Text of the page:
New phone plans try to compete with cellular service

The College has introduced seven phone plans this fall that mirror the rates and deals offered by cell phone companies.

This effort is an attempt to remain competitive, as more students opt to use cell phones.

The phone plans range from $12 per month for 100 minutes to $40 per month for 500 minutes.

Three phone plans offer international calling services.

The service is the same as cellular phone plans – all local, long distance and toll-free calls are deducted from the number of minutes in the plan.

All off-campus calls, even local ones, must be preceded by dialing 8, 1 and then the number.

The College hopes that by changing the service, it might reverse the trends of the past four or five years that witnessed a significant decline in student interest in the telecommunications program.

“The convenience of wireless service and the availability of large calling plans with apparently cheap service have drawn customers away from wired service in the dorms,” Brad Coburn, supervisor of telecommunications, said.

Since revenues garnered from telecommunications services have totaled close to 1 million at times, the loss in student interest concerna the College.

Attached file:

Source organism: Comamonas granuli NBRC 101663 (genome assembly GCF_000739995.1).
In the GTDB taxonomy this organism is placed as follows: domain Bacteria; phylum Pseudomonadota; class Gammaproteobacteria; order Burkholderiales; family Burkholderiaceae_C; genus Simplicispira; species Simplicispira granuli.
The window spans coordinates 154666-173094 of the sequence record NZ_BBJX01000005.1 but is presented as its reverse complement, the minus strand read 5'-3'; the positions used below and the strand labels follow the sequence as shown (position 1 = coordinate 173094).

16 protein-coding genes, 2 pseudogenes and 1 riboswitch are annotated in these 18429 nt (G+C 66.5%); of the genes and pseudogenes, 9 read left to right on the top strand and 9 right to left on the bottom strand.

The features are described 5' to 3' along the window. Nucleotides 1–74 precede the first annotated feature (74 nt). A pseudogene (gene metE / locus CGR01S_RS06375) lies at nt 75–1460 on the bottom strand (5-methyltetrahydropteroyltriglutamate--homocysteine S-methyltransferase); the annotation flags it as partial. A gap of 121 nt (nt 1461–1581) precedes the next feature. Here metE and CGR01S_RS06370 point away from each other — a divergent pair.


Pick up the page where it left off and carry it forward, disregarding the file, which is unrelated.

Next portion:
According to Coburn, this money is used to fund phone system and network upgrades, and other various projects.

Last fall, the College started to research new possible approaches to calling plans.

The previous system was created to remain competitive with Bell Atlantic, now Verizon.

The College studied calling patterns and the costs of placing calls from the College, and used the information to create competitive new package rates.

Coburn said the most popular of the new phone plans is the smallest one, designated “A.”

This package offers 100 minutes for $12 per month, with each additional minute costing 25 cents.

Yet, despite the new rates, many students have still opted to use cell phones.

“I chose not to get a plan because a cell phone is more convenient,” Dave Herman, freshman communication studies major, said.

“I haven’t even needed to use my room phone because everyone has a cell phone.”

Lauren Nicolosi, junior psychology major, said she only used the College’s phone service freshman year.

“It was really expensive, and I didn’t use it,” Nicolosi said. “I just use my cell phone now.”

Coburn said that his office has reported almost a fifty/fifty response to the new phone packages.

The College plans to review the system over the next two years and make adjustments if necessary.

“We need our customers to work with us to identify problems,” Coburn said.

Coburn wants any students who have questions to contact the telecommunications office at X2595.